(NOTE: Music That Sucks is the correct opinion of the author. If you disagree than you too must be a "downhome, midwest-type" rocker from New Jersey.)
Music has had plenty of poseurs come and go. A great example would be Vanilla Ice, who claimed he was "hardcore" and went to high school with Luther Campbell of 2 Live Crew. With only one hit to his name, Mr. Van Winkle does not qualify for induction into MTS, but a poseur who came out long before him most certainly does. He set out to convince the world that he was a simple rocker, gritty, dirty, and "down-home". The unenlightened might even believe this man came from somewhere like Nebraska, or Indiana like future inductee John Melencamp. Truth is, this "midwest" rocker hails from New Jersey. Now when I think "Bible Belt" or "America's Heartland", I don't think Hoboken.
Bruce Springsteen is not from Hoboken actually, more like Asbury Park. Far from the midwest, Asbury Park is along the Jersey Shore. Now before I go on some of you may be asking yourselves, "why does this asshole keep mention the midwest?" Well first off, fuck you for calling me an asshole, and secondly, we'll get to that later. As a teenager Springsteen started to get into Rock and Roll, playing in various bands that went nowhere. By the early 1970's he had adopted the persona of "folk rocker" and started playing in and around New York's Greenwich Village. Apparently a record exec heard him, and in 1972 he signed with Columbia Records.
Bringing into the studio many of the NJ-based artists he played with in his early years, his debut album, Greetings From Asbury Park, NJ was released in January of 1973. The album was ignored by the general public, but the first track "Blinded By The Light" became a #1 hit for Manfred Mann's Earth Band in 1977. You've probably heard the Mann version, which has to have one of the most misheard lyrics in history. Where Mann sings "revved up like a deuce", it sounds like "wrapped up like a douche". Even though I know the real lyric I still can't help thinking of Summer's Eve. Another, less well known misheard lyric in the song is when Mann sings "little early birdy came by in his curly wurly" sounds something like "little burly pearly gave my anus curly wurlies". Needless to say the buttcheeks clinch whenever I hear that line.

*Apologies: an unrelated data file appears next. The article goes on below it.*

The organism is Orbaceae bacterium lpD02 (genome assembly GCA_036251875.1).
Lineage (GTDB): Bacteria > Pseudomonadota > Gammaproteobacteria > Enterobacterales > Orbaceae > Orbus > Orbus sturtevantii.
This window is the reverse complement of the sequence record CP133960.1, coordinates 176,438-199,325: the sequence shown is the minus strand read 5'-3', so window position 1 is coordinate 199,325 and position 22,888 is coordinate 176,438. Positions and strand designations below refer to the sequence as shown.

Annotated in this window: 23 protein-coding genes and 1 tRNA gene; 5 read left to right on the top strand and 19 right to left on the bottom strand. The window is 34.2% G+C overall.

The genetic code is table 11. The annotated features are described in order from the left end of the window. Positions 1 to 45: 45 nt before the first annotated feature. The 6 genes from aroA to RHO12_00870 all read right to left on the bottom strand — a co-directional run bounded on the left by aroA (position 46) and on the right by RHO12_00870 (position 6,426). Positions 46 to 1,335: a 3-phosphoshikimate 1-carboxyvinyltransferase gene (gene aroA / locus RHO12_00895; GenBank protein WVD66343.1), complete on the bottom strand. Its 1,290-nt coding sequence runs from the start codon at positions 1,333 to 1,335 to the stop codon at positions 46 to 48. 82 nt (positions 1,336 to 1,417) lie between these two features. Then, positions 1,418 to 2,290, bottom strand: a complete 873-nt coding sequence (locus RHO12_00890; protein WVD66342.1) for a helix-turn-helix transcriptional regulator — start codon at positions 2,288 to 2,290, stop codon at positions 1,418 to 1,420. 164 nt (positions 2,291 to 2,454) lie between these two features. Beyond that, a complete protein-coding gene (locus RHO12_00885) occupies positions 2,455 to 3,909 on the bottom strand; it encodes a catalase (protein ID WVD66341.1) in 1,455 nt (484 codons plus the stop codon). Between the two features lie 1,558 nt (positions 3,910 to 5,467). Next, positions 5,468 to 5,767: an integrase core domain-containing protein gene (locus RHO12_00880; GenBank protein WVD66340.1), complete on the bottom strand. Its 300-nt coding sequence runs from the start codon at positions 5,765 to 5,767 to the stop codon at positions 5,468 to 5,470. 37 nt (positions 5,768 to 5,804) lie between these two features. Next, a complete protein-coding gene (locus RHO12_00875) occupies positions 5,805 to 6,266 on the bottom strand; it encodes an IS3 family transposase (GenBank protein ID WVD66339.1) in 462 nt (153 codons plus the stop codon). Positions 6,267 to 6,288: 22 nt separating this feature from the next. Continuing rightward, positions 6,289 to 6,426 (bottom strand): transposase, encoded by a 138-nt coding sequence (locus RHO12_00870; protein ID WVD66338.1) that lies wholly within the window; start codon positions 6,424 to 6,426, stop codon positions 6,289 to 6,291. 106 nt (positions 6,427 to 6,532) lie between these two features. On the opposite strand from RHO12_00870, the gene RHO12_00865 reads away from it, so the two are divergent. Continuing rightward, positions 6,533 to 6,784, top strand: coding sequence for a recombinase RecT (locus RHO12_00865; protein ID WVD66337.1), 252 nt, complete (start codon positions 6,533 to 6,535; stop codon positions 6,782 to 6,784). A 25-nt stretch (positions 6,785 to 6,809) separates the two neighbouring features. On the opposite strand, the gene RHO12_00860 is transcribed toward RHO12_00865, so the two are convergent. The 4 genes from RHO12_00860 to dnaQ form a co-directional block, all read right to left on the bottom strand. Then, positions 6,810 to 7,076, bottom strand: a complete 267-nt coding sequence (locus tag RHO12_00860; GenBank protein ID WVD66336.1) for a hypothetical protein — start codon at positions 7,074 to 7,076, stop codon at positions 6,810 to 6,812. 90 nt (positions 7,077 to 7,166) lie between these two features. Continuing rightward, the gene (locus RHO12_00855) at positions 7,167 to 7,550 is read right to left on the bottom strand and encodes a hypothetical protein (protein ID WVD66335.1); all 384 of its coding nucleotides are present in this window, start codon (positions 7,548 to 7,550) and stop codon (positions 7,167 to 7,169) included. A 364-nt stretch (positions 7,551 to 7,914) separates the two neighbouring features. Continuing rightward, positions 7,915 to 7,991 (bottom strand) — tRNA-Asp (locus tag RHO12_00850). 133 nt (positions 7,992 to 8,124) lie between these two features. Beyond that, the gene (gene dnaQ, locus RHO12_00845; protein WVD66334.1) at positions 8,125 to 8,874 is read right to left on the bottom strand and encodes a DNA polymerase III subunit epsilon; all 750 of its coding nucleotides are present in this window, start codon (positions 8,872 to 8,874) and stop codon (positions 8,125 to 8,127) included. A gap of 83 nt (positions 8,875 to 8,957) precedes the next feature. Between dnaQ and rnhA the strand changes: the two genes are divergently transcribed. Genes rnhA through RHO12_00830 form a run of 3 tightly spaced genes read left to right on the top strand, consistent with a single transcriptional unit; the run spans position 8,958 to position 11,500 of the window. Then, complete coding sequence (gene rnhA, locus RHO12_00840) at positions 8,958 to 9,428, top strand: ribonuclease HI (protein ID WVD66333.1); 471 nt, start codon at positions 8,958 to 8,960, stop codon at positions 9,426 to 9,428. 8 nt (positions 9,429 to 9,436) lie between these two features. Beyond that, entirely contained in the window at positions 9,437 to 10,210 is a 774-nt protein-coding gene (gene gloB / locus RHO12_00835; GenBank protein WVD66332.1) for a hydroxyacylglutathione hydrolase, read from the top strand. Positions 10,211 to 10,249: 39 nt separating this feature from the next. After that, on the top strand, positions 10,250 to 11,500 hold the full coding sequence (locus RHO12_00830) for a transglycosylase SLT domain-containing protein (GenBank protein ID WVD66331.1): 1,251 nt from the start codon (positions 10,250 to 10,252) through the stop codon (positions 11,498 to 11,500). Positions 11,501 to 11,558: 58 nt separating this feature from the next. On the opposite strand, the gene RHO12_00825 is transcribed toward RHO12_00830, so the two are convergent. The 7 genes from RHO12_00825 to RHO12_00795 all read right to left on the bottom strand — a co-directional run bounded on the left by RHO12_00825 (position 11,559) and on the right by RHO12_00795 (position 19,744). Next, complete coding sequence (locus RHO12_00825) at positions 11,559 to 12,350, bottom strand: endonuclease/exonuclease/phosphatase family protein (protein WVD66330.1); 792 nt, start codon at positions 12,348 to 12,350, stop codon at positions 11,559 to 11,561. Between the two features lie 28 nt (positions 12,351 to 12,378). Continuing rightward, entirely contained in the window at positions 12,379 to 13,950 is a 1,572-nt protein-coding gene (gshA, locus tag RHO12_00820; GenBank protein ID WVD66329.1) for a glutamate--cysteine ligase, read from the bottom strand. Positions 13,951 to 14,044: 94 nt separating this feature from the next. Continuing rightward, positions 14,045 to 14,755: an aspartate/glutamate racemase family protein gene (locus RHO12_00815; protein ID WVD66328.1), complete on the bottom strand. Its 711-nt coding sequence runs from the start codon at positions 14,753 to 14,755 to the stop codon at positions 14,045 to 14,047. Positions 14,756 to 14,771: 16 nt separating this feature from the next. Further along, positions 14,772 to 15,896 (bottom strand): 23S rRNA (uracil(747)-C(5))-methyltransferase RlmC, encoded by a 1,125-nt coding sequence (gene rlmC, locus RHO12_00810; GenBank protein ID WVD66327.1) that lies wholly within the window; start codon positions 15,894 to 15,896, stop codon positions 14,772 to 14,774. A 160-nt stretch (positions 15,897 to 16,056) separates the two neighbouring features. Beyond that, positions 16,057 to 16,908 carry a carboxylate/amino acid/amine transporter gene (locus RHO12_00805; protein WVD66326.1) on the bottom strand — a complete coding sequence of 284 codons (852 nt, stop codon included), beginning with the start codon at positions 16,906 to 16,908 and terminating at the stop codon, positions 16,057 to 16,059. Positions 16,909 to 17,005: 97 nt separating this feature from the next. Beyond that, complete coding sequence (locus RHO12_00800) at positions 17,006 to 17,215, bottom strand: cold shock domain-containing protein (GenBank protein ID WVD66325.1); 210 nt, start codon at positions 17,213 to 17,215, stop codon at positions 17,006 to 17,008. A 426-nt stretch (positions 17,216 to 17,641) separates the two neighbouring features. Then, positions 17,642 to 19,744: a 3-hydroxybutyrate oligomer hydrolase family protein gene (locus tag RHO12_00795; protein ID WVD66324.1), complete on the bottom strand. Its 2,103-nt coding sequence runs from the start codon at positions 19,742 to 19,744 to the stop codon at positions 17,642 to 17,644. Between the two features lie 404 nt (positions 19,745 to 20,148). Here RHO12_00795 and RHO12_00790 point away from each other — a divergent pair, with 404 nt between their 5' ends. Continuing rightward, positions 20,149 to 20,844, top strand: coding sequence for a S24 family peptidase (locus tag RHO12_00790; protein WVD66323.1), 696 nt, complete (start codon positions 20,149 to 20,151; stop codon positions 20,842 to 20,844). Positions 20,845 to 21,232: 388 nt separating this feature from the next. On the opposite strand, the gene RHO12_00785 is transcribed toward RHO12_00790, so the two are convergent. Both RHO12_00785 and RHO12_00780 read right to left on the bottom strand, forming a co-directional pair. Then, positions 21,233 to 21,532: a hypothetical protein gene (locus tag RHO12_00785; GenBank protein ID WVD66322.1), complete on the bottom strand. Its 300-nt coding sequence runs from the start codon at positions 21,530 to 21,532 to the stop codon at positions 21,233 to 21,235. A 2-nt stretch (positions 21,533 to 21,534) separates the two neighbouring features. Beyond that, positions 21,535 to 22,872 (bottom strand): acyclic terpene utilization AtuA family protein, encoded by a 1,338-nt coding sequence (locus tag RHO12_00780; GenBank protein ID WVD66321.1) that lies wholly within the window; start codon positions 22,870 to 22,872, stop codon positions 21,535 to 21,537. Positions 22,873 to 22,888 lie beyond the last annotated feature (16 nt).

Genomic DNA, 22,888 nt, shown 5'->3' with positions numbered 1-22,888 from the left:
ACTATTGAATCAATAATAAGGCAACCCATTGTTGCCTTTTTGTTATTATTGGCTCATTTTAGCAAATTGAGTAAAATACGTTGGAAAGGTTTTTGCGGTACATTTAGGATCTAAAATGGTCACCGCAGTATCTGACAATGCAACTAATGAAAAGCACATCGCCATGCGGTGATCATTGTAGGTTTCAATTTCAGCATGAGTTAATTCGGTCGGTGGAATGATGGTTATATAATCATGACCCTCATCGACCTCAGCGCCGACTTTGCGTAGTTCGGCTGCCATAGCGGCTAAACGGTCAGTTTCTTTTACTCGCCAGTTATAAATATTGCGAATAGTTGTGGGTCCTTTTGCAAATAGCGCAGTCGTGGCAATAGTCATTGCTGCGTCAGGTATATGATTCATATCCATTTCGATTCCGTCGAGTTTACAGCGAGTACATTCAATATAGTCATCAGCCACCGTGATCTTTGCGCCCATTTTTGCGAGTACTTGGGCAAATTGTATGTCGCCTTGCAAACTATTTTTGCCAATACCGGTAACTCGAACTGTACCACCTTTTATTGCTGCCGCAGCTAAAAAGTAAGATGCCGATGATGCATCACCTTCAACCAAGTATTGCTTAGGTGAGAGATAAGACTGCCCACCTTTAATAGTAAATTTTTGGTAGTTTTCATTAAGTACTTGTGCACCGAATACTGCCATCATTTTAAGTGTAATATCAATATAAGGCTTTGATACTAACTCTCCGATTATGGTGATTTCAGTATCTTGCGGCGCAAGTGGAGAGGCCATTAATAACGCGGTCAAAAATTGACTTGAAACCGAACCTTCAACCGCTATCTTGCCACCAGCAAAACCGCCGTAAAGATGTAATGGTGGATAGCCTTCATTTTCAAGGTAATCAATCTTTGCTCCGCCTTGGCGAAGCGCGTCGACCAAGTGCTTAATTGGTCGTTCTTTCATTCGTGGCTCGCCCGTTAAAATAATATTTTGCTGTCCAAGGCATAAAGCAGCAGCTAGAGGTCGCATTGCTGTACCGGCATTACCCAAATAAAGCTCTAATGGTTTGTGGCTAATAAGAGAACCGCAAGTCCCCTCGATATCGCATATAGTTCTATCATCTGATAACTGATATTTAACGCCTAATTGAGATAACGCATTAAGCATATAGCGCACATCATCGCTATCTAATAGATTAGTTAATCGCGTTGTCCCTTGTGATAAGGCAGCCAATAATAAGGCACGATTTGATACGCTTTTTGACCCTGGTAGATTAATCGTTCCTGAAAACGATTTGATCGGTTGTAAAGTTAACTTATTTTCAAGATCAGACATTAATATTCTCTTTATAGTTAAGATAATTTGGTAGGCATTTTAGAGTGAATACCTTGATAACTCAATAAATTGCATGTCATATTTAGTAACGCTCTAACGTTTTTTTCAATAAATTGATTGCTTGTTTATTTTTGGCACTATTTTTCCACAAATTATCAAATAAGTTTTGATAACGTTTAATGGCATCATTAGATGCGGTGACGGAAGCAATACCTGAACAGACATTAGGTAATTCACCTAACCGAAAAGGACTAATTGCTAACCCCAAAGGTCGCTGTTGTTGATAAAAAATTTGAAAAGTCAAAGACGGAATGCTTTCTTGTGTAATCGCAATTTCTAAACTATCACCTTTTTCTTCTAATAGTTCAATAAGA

In September of '73 Springsteen released his sophmore effort, The Wild, The Innocent, And The E Street Shuffle. The album recieved critcally acclaim, which is usually the case as far as album sales go. This second album fell before the cardinal rule, but it should be noted that both of these first two albums have since gone platinum. In between albums Bruce made revisions to his backup band, now known as "The E Street Band". The main players included Clarence Clemens, guitarist "Miami" Steve Van Zant (no relation to Van Zant's in Lynyrd Skynyrd), and drummer Max Weinberg, who currently is the in-house drummer for Conan O'Brien's late night show.